Conservative commentators and social media flacks were actively deployed on the debate circuit eagerly sparring with liberal commentators and Black-thought leaders. Predictably, comparisons were made between David Duke, lifetime member of a violent racist organization espousing armed national revolt, and Black activists with no histories of violence such as the Rev. Al Sharpton and the Nation of lslam’s Minister Louis Farrakhan. And if Scalise was being vilified for hob-knobbing with white supremacist political strategists, then why not blast Democrats for their questionable affiliations to controversial groups?
“You have other cases. You had Bob Byrd, who was the majority leader, who was a Klan leader. You had Hugo Black, who was a justice, who was a Klan leader. But they were Democrats. So being in the Klan was okay,” said former House speaker Newt Gingrich (R-GA) on CBS’s Face the Nation defending Scalise.
But even as Republicans and conservatives erected defensive positions around their beleaguered House Majority Whip, Scalise found support from an important and unlikely ally: Rep. Cedric Richmond (D-LA), Louisiana’s only Black and Democratic Congressman.
“I don’t think Steve Scalise has a racist bone in his body,” Richmond told the state’s largest news publication the New Orleans Times-Picayune. “Steve and I have worked on issues that benefit poor people, Black people, white people, Jewish people. I know his character.”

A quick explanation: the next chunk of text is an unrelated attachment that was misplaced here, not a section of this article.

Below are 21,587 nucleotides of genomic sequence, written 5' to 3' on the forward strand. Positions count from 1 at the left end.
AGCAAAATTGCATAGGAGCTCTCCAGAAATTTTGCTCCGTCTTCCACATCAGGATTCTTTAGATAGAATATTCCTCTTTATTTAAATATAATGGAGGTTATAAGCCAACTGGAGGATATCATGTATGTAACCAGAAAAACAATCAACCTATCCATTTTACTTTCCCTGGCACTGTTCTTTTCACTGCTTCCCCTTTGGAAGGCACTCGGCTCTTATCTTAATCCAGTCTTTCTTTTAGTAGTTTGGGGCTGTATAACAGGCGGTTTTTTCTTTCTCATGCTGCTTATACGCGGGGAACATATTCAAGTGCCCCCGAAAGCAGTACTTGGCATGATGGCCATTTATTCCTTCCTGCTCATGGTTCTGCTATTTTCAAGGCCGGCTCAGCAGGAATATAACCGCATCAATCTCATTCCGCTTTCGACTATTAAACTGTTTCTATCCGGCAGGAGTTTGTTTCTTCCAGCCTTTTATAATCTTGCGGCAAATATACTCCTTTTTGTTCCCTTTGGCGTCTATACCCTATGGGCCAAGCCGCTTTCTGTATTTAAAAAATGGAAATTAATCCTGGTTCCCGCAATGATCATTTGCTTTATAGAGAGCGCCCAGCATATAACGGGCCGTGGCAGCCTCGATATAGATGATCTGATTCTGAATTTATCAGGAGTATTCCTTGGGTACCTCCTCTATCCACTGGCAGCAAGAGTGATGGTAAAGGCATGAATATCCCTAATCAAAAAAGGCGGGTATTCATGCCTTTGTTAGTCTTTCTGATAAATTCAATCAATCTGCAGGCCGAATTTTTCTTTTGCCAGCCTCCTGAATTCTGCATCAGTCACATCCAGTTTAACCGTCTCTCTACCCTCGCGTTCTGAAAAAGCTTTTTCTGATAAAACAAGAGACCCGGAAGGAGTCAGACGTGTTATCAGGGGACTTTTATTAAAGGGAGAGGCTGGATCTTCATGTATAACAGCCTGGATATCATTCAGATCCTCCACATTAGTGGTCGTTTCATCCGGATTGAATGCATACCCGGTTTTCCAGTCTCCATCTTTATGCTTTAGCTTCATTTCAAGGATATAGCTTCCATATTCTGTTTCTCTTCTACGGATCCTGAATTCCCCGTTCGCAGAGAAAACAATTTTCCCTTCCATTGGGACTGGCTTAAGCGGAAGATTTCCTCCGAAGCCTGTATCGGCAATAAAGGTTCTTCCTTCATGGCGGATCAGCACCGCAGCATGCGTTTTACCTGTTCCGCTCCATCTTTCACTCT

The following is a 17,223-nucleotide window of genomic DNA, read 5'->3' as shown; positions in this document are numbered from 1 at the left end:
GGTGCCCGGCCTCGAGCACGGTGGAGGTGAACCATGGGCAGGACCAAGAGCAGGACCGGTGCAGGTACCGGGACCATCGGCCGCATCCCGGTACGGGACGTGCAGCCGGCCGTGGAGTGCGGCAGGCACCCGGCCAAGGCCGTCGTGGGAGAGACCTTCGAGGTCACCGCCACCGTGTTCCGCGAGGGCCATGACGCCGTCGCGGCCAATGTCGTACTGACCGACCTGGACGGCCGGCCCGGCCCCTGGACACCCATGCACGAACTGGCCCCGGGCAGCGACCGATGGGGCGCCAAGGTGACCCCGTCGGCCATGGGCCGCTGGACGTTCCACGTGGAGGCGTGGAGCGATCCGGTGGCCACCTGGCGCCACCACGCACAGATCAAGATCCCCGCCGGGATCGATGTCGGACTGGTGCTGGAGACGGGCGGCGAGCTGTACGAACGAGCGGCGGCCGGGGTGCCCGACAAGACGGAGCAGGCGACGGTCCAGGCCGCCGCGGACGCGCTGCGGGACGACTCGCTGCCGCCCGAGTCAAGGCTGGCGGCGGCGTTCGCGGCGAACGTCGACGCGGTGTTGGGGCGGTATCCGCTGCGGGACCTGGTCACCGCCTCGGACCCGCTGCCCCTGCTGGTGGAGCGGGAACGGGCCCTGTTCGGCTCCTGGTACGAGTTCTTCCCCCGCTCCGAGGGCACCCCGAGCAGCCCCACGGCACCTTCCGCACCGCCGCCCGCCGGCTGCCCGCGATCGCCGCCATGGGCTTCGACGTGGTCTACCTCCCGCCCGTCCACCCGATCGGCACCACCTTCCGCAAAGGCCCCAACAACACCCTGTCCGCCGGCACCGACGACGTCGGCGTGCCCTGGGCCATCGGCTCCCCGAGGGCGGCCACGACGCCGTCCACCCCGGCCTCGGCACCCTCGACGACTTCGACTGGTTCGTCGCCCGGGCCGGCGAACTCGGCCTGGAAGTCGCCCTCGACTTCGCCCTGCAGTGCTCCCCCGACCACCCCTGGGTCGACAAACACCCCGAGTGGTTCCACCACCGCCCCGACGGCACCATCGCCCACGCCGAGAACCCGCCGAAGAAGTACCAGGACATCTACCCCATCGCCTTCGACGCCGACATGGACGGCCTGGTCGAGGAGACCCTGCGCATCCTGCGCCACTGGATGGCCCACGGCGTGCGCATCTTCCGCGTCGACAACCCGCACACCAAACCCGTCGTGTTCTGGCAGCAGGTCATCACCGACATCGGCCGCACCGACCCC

The sudden solid from the young congressman overseeing Louisiana’s 2nd congressional district, which includes most of New Orleans, stunned many observers, including many in the black advocacy and political community who were hoping the state’s lone African-American congressman had taken a harder line.
Instead, many insiders suggest Richmond prefers political expediency over an opportunity to use the moment as a leveraging opportunity in his relationship with Scalise. Others suggested the congressman’s defense of Scalise as part of his overall signature conciliatory style.